Research Achievement Report for Mori Grant

Main research project: Genome-wide classification of deepCAGE transcription initation

Researcher: Anton Kratz (D3)
Affiliation: Keio University, Graduate School of Media and Governance


Histone modifications play an important role in gene regulation. Acetylation of histone 3 lysine 9 (H3K9ac) is generally associated with transcription initiation and unfolded chromatin, thereby positively influencing gene expression. Deep sequencing of the 5-prime ends of gene transcripts using deepCAGE delivers detailed information about the architecture and expression level of gene promoters. The combination of H3K9ac ChIP-chip and deepCAGE in a myeloid leukemia cell line (THP-1) allowed us to study the spatial distribution of H3K9ac around promoters using a novel clustering approach. The promoter classes were analyzed for association with relevant genomic sequence features.


Figure 1 (A) shows H3K9 acetylation and gene transcription start sites in ENCODE region ENr333 as an example of how H3K9ac is concentrated around deepCAGE promoters and gene starts. Indeed, H3K9ac is localized around transcription start sites throughout the entire human genome [1][2]. A genome-wide histogram of H3K9ac around deepCAGE TSS, shown in fig. 1 (B), illustrates this on a genome-wide scale. H3K9ac has a characteristic bimodal distribution around the TSSs, with one single peak upstream of the TSS, a stronger single peak downstream of the TSS, and depletion right on the TSS. H3K9ac level right on the TSS is low because core promoters are depleted in nucleosomes [2][3]. This bimodal distribution has been described in several previous studies [4][5][6].

Figure 1: Genome-wide histograms of ChIP-chip probe activity can be decomposed into different clusters with distinct shapes

However, when inspecting the H3K9ac levels around individual promoters, the distribution of acetylation level often does not resemble the average genome-wide situation: around individual promoters the H3K9ac level may be more concentrated upstream (fig. 1 (C)) or downstream (fig. 1 (E)) of the promoter, may show a distribution which resembles the genome-wide distribution (fig. 1 (D)), or have other configurations.

We performed a clustering of 4,481 promoters according to their surrounding H3K9ac signal and analyzed the clustered promoters for association with different sequence features. The clustering revealed three groups with major H3K9ac signal upstream, centered and downstream of the promoter. Narrow single peak promoters tend to have a concentrated activity of H3K9ac in the upstream region, while broad promoters tend to have a concentrated activity of H3K9ac and RNA polymerase II binding in the centered and downstream regions. A subset of promoters with high gene expression level, compared to subsets with low and medium gene expression, shows dramatic increase in H3K9ac activity in the upstream cluster only; this may indicate that promoters in the centered and downstream clusters are predominantly regulated at post-initiation steps. Furthermore, the upstream cluster is depleted in CpG islands and more likely to regulate un-annotated genes.

The analysis of the upstream, centered and downstream clusters showed a significant bias towards promoters with different characteristics: the upstream cluster is biased towards putative novel promoters and single peak promoters. We propose that it may be regulated primarily during the initiation phase of transcription. The downstream cluster, on the other hand, is enriched in known genes, CpG islands, and broad promoters. Here we propose that regulation of promoters in the centered and downstream clusters occurs mainly in the post-initiation phase of transcription. Repeat elements are more likely to occur on core promoters with increased gene expression level, but there is no bias of repeat elements to any particular cluster. The main findings of our study are valid using experimental data from THP-1 cells in two different stages of differentiation, meaning that the number of genes changing their acetylation state during the 96 hours of differentiation is small.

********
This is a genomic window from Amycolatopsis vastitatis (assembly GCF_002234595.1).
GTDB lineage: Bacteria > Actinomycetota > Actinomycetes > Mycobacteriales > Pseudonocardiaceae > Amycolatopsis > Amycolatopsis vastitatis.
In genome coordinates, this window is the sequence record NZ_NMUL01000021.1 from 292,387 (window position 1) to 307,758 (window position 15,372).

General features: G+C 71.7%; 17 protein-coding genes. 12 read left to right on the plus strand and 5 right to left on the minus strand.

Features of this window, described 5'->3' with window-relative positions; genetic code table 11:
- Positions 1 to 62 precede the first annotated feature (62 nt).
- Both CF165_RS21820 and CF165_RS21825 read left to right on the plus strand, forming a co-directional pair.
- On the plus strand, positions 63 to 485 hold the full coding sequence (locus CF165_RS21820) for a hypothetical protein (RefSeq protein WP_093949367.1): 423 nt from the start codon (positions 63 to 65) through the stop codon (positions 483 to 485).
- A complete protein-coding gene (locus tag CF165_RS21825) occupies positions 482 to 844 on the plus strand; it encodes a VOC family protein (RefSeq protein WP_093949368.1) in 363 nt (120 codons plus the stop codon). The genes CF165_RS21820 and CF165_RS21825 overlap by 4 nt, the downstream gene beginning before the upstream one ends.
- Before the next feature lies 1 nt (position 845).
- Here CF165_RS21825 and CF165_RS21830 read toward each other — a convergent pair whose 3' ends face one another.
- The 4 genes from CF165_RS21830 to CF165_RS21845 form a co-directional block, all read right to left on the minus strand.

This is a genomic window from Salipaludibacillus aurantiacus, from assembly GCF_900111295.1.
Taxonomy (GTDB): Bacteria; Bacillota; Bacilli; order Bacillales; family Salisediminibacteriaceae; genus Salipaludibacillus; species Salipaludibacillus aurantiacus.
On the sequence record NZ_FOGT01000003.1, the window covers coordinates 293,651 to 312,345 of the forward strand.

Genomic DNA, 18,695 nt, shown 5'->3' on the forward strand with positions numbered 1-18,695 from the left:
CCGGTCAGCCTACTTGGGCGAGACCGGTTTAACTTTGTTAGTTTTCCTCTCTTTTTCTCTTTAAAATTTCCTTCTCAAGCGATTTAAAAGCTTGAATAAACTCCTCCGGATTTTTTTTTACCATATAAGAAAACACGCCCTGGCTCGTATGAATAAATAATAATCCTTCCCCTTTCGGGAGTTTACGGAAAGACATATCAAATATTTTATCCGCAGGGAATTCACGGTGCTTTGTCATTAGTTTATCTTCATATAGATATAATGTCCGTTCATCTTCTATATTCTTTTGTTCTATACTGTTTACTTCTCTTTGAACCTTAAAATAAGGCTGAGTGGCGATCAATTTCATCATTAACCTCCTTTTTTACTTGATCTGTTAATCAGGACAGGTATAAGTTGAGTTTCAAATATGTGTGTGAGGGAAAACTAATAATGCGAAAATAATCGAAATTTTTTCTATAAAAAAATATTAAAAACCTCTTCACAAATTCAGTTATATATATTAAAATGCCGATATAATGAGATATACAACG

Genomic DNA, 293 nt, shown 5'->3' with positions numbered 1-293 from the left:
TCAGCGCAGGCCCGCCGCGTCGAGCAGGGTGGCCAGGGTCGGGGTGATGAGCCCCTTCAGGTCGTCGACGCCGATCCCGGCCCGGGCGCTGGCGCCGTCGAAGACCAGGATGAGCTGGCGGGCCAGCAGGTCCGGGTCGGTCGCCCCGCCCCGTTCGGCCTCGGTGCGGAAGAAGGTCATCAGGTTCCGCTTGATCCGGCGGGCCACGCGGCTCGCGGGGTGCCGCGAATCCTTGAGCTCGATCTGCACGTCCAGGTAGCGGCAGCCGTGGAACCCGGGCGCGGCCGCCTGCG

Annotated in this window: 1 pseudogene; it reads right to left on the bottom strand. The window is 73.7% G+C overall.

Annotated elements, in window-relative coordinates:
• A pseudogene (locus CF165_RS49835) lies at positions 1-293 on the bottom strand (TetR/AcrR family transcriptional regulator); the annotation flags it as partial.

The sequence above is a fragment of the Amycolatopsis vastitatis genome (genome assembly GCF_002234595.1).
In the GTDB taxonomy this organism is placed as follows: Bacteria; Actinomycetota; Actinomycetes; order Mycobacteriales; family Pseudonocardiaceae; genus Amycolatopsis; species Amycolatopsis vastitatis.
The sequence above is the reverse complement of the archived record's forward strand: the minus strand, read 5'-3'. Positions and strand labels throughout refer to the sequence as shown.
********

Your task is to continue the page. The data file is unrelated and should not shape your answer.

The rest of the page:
Our findings suggest a functional link between the spatial distribution of H3K9 acetylation and genomic as well as transcriptomic features. Promoters belonging to the centered and downstream clusters appear similar in characteristics and are associated to features previously identified as hallmarks for ubiquitously expressed housekeeping genes (CpG islands, broad promoter shape), and accordingly are more likely to correspond to previously identified protein coding genes. In contrast, the upstream cluster is enriched in peak promoters when compared to the other two clusters, and depleted in genes overlapping with CpG islands; these features are commonly seen in promoters of genes specific to distinct tissues and cell types. The well defined TSSs of peak promoters, and distinct conditions under which they are expressed, are indicative of strict mechanisms for their regulation, and spatial distribution of open chromatin may constitute an additional mode of regulation of these genes. Conversely, an open chromatin configuration downstream of the core promoter (as observed in the centered and downstream clusters) may be either favourable for, or a consequence of, transcription from less well defined TSSs (i.e. broad promoters). The precise mechanisms of this suggested additional mode of regulation remain to be elucidated.

The results of this study have been submitted to BMC Genomics, the manuscript is now editorially accepted [7].


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[7] Anton Kratz, Erik Arner, Rintaro Saito, Atsutaka Kubosaki, Jun Kawai, Harukazu Suzuki, Piero Carninci, Takahiro Arakawa, Masaru Tomita, Yoshihide Hayashizaki and Carsten O Daub: Core promoter structure and genomic context reflect histone 3 lysine 9 acetylation patterns. BMC Genomics 2010, Editorially Accepted (4/7/2010)